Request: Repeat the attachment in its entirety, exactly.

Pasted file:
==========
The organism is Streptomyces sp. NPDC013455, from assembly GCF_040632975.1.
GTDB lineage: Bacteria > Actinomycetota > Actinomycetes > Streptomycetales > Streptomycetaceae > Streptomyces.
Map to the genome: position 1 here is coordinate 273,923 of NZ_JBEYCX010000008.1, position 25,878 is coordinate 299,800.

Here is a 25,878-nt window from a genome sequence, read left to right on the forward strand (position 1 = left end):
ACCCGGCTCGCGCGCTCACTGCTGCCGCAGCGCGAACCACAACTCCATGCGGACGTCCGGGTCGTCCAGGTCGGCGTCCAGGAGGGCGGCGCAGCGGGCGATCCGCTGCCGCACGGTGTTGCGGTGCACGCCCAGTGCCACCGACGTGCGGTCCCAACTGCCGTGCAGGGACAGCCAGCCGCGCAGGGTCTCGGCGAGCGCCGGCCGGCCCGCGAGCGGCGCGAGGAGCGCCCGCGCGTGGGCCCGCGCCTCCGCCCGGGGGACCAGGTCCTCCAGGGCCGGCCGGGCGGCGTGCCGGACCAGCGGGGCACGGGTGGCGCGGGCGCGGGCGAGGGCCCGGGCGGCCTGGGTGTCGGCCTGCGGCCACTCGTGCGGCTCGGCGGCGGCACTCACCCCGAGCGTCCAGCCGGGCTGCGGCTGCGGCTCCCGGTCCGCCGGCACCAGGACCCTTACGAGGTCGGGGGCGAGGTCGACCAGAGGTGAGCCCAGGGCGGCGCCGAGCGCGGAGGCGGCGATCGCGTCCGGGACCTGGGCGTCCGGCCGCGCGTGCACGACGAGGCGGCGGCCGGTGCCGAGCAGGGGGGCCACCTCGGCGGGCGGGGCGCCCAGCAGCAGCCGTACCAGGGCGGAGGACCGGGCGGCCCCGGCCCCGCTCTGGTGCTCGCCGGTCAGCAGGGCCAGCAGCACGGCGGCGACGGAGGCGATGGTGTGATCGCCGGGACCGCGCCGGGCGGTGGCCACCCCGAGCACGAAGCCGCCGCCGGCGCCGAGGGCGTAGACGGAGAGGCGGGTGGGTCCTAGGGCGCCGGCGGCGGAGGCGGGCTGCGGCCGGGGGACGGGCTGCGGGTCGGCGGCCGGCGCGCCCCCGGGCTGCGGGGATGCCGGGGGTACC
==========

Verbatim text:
The organism is Streptomyces sp. NPDC013455, from assembly GCF_040632975.1.
GTDB lineage: Bacteria > Actinomycetota > Actinomycetes > Streptomycetales > Streptomycetaceae > Streptomyces.
Map to the genome: position 1 here is coordinate 273,923 of NZ_JBEYCX010000008.1, position 25,878 is coordinate 299,800.

Here is a 25,878-nt window from a genome sequence, read left to right on the forward strand (position 1 = left end):
ACCCGGCTCGCGCGCTCACTGCTGCCGCAGCGCGAACCACAACTCCATGCGGACGTCCGGGTCGTCCAGGTCGGCGTCCAGGAGGGCGGCGCAGCGGGCGATCCGCTGCCGCACGGTGTTGCGGTGCACGCCCAGTGCCACCGACGTGCGGTCCCAACTGCCGTGCAGGGACAGCCAGCCGCGCAGGGTCTCGGCGAGCGCCGGCCGGCCCGCGAGCGGCGCGAGGAGCGCCCGCGCGTGGGCCCGCGCCTCCGCCCGGGGGACCAGGTCCTCCAGGGCCGGCCGGGCGGCGTGCCGGACCAGCGGGGCACGGGTGGCGCGGGCGCGGGCGAGGGCCCGGGCGGCCTGGGTGTCGGCCTGCGGCCACTCGTGCGGCTCGGCGGCGGCACTCACCCCGAGCGTCCAGCCGGGCTGCGGCTGCGGCTCCCGGTCCGCCGGCACCAGGACCCTTACGAGGTCGGGGGCGAGGTCGACCAGAGGTGAGCCCAGGGCGGCGCCGAGCGCGGAGGCGGCGATCGCGTCCGGGACCTGGGCGTCCGGCCGCGCGTGCACGACGAGGCGGCGGCCGGTGCCGAGCAGGGGGGCCACCTCGGCGGGCGGGGCGCCCAGCAGCAGCCGTACCAGGGCGGAGGACCGGGCGGCCCCGGCCCCGCTCTGGTGCTCGCCGGTCAGCAGGGCCAGCAGCACGGCGGCGACGGAGGCGATGGTGTGATCGCCGGGACCGCGCCGGGCGGTGGCCACCCCGAGCACGAAGCCGCCGCCGGCGCCGAGGGCGTAGACGGAGAGGCGGGTGGGTCCTAGGGCGCCGGCGGCGGAGGCGGGCTGCGGCCGGGGGACGGGCTGCGGGTCGGCGGCCGGCGCGCCCCCGGGCTGCGGGGATGCCGGGGGTACC